Exploring The North Shore

Friday, October 4, 2019

The 1800′ Bridge of the Gods located at Cascade Locks ties the states of Oregon and Washington together. This steel truss bridge was completed in 1929.The Pacific Crest Trail crosses over the bridge. Foot traffic crossing the bridge must share the traffic lanes.

The bridge’s toll is $2.00 for autos. We are in the area long enough to warrant the purchase of a toll ticket book which reduces the cost by half. The distance between bridges over the Columbia ranges between 25 and 40 miles so traffic is steady on all of them.

We crossed the Bridge of the Gods and hooked a right onto the Lewis and Clark Highway, Washington 14, the main two lane highway that parallels the Columbia. A few miles later we arrive at Stevenson, WA (1450 souls) the seat of Skamania County.

Our Lady Star of the Sea Church

The town has a nice community grocery store and that’s where we do most of our shopping. We also attend Mass at Our Lady Star of the Sea Church. The church doesn’t have it’s own priests so they travel from Portland.

Downtown Stevenson has much more to offer than Cascade Locks. More variety in restaurants, a pharmacy, a well stocked hardware store, a nice grocery store, fairgrounds, and a dock large enough for ships, including the big stern wheeler tour ships American Pride and Queen of the West.

Queen of the West on left; American Pride on right

The drive east past Stevenson on Washington Highway 14 is very scenic. It parallels the Columbia giving one a different perspective of the high peaks and steep volcanic bluffs across the river as well as a close up look at the Washington side.

Several miles east of Stevenson the rock outcroppings extend clear to the river making tunnels for the roadway and railway a necessity. Visually the tunnels are outstanding. None are very long but going through narrow, relatively low tunnels one after the other is pretty cool!

Two hatcheries lie between Stevenson and White Salmon. Little White Salmon is tucked in a narrows at the confluence of the Little White Salmon River and Drano Lake while Spring Creek National Fish Hatchery is on the Columbia and is closer to the town of White Salmon. We visited both and the two don’t seem to have an abundance of salmon returning from the ocean.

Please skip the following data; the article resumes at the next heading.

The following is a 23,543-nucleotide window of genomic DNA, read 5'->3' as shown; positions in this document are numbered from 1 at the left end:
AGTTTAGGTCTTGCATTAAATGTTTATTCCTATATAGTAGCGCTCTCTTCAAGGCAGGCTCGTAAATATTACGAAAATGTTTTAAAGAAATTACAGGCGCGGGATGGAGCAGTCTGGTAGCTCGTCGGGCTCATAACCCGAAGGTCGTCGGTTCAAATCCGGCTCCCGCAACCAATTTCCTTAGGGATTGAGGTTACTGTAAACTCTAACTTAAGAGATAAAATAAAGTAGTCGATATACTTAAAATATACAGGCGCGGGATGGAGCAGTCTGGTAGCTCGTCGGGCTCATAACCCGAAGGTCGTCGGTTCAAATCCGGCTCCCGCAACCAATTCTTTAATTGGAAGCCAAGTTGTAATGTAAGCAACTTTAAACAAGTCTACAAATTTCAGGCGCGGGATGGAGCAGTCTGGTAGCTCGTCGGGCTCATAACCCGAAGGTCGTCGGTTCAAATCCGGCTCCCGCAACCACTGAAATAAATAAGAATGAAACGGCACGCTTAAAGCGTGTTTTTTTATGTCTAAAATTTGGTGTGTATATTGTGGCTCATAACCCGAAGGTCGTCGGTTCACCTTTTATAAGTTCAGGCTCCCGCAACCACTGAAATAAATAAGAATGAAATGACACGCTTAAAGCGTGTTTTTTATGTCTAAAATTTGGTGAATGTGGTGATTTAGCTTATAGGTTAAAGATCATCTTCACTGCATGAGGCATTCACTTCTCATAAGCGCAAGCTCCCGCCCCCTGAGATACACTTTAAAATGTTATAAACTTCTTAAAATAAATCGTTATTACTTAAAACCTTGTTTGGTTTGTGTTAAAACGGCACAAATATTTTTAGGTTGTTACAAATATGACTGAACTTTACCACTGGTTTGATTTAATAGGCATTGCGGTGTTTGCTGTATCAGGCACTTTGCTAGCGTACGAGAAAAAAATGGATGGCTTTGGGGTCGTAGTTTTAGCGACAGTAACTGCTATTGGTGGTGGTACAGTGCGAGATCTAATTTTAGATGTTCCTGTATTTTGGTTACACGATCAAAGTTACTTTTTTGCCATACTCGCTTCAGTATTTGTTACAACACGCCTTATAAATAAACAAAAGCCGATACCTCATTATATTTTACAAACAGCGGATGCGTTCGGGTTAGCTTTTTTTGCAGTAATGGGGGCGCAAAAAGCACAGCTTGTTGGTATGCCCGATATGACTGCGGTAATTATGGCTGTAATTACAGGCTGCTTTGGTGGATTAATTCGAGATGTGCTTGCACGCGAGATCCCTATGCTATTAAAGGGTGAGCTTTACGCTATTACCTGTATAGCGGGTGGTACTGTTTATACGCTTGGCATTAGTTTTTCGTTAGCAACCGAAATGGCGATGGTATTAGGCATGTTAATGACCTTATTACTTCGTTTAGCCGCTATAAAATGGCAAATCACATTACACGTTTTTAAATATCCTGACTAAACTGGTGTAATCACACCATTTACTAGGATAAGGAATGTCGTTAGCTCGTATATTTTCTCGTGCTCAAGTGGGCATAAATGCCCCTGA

The city of White Salmon (2500 souls) is in Klickitat County. It sits on a very high bluff overlooking the Columbia River. The town is a mecca for outdoorsmen.

Hiking, mountain biking, paragliding, exploring water falls, kite boarding, windsurfing and rafting are all attractions. Husum Falls on the White Salmon River is the tallest commercially rafted waterfall in the country. And the views of Mt. Hood are to die for.

From White Salmon one can cross the Columbia via the 4418′ Hood River Draw Bridge. The two lane bridge opened in 1924 and currently handles over 7000 crossings a day. Many of the vehicles crossing are trucks, 8.5 foot wide trucks with side view mirrors that stick out farther- the lanes are 9 feet wide. You do the math….. it’s too narrow for the modern trucking industry but trucks still cross that bridge managing to squeeze by one another.

We enjoy visiting the Washington side of the Gorge as it is a little more accessible to the marvels of nature. Quite a few less traveled country roads follow river canyons that lead lead to beautiful sites such as Panther Falls, the Mt. St. Helen’s Overlook, Goose Lake, etc.

The Oregon side is dominated by high basalt cliffs without intersecting river valleys/canyons so it doesn’t have as many roads to explore. That doesn’t mean there isn’t much to see on the south side of the Columbia as there certainly is.

Next time we’ll do more exploring and fill you in on what’s been going on here at the hatchery.

Just make yourself at home Mr. Doyle!

2 thoughts on “Exploring The North Shore”

Leave a Reply

Fill in your details below or click an icon to log in:

WordPress.com Logo

You are commenting using your WordPress.com account. Log Out /  Change )

Google photo

You are commenting using your Google account. Log Out /  Change )

Twitter picture

You are commenting using your Twitter account. Log Out /  Change )

Facebook photo

You are commenting using your Facebook account. Log Out /  Change )

Connecting to %s